I have read about female elephants. How when one is giving birth or is injured, the others rally around her and protect her from anything that might bring her harm. They form a circle around her and provide protection from the outside world, they celebrate the new life and they help her to take care of herself. These female elephants know how to take care of their friend, they know she needs to feel safe, loved and not alone. I am beyond grateful to have found my tribe of elephants and I had the rare opportunity to witness them share their strength with me, when I had none.
Two years ago my father died and the very next day I delivered a beautiful baby girl.
That day, that moment, my elephants came and stood their guard and they haven’t left me since.
This series of events is not normal. It should not happen. When such a loss is followed by such a gift, the human brain and human heart can not make sense of it.
What that day and all the days after have taught me, is how to be an elephant. How to receive the love of those who are in your tribe and how to help when your sister elephant is hurting. My tribe showed up in ways that were thoughtful, creative, raw and real. They taught me lessons in helping and loving. I want to pass these lessons on, so we can all help our sisters when they need a tribe to circle around, protect, help and love.
Show up – without being asked:
Two amazing elephants in my tribe came to my hospital room and helped me in the early stages of delivering my baby, because my husband had to be with my other daughters. I did not ask them to come. I actually said I was going to the hospital alone. They made a plan together and showed up.
Friends who ask how they can help, are so kind, but friends that see a way to serve and then simply do it without being asked – are a treasure. When someone is in pain and can’t make sense of their situation, they often don’t know what they need. Sometimes a friend who is on the outside looking in, can see what needs to be done and just needs to make it happen.
Make a meal, babysit, put together a care package, drop off a bag of snack food, fill her pantry, mow her lawn, fill a bag with activities for her children (coloring books, craft supplies, books, movies, etc), drop off bagels and coffee.
Ask the hard questions:
Before this happened to me, I don’t think I understood the importance of asking the hard questions. I thought that maybe if I didn’t ask about the lost loved one, then maybe my grieving friend wouldn’t think about it. That is not how it works. Your friend is constantly thinking about their grief, their pain and the person who has passed away. If you ask about it or not. My friends who had the guts to ask difficult questions, helped me to know that they “got it”. I felt understood and felt I was given permission to grieve.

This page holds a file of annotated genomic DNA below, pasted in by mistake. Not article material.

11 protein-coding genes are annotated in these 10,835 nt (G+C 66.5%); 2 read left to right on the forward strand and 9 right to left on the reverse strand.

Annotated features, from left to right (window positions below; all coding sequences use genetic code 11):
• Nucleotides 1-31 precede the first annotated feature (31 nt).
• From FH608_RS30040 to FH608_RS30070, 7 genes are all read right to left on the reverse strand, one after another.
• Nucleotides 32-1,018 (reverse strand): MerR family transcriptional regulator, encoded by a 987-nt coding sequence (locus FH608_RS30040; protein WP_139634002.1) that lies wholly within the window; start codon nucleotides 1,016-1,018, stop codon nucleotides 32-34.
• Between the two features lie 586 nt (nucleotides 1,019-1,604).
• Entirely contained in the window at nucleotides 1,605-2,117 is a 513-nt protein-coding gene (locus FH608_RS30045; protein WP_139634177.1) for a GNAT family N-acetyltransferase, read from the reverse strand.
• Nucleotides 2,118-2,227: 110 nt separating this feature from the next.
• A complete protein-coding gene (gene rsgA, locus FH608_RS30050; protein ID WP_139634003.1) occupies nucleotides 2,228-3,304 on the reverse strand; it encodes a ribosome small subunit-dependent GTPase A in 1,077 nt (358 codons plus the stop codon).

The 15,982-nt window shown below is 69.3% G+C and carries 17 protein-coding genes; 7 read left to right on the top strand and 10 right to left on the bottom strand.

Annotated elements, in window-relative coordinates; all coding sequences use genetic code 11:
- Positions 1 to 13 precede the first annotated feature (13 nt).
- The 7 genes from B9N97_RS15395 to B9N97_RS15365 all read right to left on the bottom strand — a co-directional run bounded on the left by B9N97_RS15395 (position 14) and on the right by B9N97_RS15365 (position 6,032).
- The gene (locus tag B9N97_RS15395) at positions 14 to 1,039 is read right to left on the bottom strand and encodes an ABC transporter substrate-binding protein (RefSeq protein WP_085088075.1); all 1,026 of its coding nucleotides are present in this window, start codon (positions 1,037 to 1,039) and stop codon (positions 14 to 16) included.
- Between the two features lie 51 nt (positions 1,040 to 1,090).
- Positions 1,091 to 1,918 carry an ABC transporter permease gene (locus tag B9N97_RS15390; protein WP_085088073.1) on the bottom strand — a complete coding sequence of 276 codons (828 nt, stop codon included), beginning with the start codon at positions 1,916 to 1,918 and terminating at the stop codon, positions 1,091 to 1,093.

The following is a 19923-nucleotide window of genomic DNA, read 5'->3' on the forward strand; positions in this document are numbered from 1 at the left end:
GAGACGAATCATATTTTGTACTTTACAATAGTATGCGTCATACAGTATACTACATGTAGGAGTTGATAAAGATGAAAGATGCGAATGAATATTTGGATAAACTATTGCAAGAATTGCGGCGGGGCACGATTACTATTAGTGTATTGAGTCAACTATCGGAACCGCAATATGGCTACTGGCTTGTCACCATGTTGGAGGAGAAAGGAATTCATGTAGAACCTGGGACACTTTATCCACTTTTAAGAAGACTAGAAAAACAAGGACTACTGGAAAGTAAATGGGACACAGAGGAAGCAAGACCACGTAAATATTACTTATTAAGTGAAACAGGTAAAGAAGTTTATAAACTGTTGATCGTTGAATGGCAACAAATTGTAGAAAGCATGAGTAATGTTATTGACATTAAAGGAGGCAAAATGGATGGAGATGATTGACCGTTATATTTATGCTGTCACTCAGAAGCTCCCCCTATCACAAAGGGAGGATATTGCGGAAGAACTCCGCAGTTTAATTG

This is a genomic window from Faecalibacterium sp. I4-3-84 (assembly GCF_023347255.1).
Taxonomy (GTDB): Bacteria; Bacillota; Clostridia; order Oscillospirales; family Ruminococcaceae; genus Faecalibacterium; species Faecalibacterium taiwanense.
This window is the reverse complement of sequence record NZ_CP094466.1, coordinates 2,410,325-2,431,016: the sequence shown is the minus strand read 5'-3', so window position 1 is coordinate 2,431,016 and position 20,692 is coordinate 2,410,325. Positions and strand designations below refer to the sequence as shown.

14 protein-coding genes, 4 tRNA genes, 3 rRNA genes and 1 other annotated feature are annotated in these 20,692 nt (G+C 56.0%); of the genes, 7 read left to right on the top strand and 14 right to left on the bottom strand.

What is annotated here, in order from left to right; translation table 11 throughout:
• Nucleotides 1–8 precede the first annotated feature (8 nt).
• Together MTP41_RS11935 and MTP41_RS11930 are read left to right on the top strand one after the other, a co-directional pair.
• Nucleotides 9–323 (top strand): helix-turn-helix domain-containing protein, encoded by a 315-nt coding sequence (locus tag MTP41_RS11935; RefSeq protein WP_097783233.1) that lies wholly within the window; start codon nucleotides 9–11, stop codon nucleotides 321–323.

Here are some question ideas:
“How are you handling this?”
“Are some days harder than others?”
“Does it help to talk about your feelings or would you rather we talk about something else?”
These questions help. If they are asked or not, the person going through this is struggling, she is grieving, she is confused. Asking hard questions helps her to know that she has a safe place to process her feelings and that you are willing to listen.
Recognize hard anniversaries:
Everyone says that the first year after losing someone is the hardest. This is so true. The birthdays, holidays, anniversaries – are all so brutal. The friends that recognized that, truly helped. It is important to not just recognize the obvious ones (birthdays, holidays) but the ones that might go unnoticed but are often harder.
My father loved the Indy 500. He had gone religiously for over 40 years. The fact that he passed away in the month of May makes this month almost unbearable. The people that knew him well, know that you can not think of the race without thinking of him. It means so much to me when my friends reach out to me on Race Day.
Each April/May has been very painful and hard to process. The emotions of grief and the excitement of celebrating my daughter’s birthday, make a strange mess of emotions in my heart and mind. The elephants in my tribe that acknowledge these dates and mourn and celebrate each one, they have helped me cope and made me feel safe.
Find a creative way to honor their loved ones:
A dear friend of mine rallied our friends together and purchased a brick at the Speedway in my father’s memory. This will always be one of my most treasured gifts. She had only met my father a few times, but had paid attention and knew that this would mean the world.
This creative way to honor my father, has honored my whole family.
Share your memories:
When a friend loses a loved one, they often fear that he/she will be forgotten. When you are left with only memories, you crave to hear other’s memories of the person you loved so much. The elephants in my tribe have told me memories, funny stories and lessons they have learned from my father. To hear his name spoken and the impact he had on others, helps me to know that he will not be forgotten.
Grief is hard, it is messy and it doesn’t make sense. Your grieving friend needs you to love her. I know I needed my elephants, their love kept me afloat. If you have the amazing opportunity to be an elephant, go and stand guard for your sisters who are hurting. If you are hurting, let those sweet elephants circle round and protect you. You will all be stronger together.